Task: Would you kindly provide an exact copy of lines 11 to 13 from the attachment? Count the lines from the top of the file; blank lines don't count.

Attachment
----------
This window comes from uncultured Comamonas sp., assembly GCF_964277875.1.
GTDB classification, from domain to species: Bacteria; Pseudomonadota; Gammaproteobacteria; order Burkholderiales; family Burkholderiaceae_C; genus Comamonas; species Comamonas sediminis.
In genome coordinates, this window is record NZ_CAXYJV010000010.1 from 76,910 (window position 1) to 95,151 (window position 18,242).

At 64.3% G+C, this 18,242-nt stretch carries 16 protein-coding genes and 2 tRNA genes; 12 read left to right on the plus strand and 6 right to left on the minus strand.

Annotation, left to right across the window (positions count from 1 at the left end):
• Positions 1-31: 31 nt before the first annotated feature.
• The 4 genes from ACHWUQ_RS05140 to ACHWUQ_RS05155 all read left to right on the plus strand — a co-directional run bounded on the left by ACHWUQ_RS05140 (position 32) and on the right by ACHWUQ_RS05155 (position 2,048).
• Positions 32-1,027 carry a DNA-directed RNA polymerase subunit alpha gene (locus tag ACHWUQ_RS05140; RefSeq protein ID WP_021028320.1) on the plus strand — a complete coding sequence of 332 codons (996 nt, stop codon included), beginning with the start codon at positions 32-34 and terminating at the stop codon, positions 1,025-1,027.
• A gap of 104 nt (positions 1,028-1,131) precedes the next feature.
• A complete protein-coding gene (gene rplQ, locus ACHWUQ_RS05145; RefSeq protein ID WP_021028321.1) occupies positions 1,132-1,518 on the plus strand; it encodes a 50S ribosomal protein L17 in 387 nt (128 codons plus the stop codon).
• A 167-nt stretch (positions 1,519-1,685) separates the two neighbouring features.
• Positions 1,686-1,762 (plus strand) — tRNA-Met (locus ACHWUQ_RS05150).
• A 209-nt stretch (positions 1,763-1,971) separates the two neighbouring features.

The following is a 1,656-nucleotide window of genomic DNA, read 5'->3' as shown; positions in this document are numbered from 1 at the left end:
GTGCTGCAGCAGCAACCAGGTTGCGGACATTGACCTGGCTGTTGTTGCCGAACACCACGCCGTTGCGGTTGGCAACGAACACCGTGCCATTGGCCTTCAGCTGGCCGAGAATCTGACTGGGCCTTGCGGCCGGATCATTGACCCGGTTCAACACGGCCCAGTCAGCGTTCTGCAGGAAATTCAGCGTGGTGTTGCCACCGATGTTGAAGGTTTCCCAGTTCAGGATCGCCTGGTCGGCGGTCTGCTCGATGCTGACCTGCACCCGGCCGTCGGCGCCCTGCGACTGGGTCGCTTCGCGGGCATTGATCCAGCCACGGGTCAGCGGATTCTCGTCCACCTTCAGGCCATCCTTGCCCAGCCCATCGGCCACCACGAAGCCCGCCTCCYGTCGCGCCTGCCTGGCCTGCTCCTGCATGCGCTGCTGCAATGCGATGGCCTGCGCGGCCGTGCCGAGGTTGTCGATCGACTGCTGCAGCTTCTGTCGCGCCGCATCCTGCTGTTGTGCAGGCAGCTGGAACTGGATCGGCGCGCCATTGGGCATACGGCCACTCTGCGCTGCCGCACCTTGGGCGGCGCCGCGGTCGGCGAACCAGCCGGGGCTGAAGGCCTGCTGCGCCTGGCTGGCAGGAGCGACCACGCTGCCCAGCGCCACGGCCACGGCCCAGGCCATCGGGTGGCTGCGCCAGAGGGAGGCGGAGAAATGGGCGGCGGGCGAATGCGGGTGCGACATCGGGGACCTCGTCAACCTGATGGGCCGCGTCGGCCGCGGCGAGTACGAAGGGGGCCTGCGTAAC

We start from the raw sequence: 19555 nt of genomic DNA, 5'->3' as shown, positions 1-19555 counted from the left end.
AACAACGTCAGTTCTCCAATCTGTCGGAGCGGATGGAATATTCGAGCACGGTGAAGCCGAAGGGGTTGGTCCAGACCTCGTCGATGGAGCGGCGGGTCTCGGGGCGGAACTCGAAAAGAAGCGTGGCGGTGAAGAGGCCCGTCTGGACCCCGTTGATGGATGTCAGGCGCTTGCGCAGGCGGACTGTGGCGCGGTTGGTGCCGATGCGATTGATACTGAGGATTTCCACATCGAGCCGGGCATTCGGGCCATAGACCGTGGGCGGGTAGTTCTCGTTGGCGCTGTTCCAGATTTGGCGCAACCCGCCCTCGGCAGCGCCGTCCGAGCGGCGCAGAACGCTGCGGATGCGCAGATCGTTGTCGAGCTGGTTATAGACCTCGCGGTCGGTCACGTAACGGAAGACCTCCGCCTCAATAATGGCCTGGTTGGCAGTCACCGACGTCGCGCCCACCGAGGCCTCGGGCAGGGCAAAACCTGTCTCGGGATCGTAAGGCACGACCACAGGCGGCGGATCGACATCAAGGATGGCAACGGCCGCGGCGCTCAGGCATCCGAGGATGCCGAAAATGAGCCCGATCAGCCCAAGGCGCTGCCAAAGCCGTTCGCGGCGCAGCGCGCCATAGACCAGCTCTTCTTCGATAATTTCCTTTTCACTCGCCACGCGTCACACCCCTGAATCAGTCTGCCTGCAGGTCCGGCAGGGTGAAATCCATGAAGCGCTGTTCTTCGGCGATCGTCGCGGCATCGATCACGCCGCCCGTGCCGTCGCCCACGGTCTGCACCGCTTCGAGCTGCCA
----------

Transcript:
• A 167-nt stretch (positions 1,519-1,685) separates the two neighbouring features.
• Positions 1,686-1,762 (plus strand) — tRNA-Met (locus ACHWUQ_RS05150).
• A 209-nt stretch (positions 1,763-1,971) separates the two neighbouring features.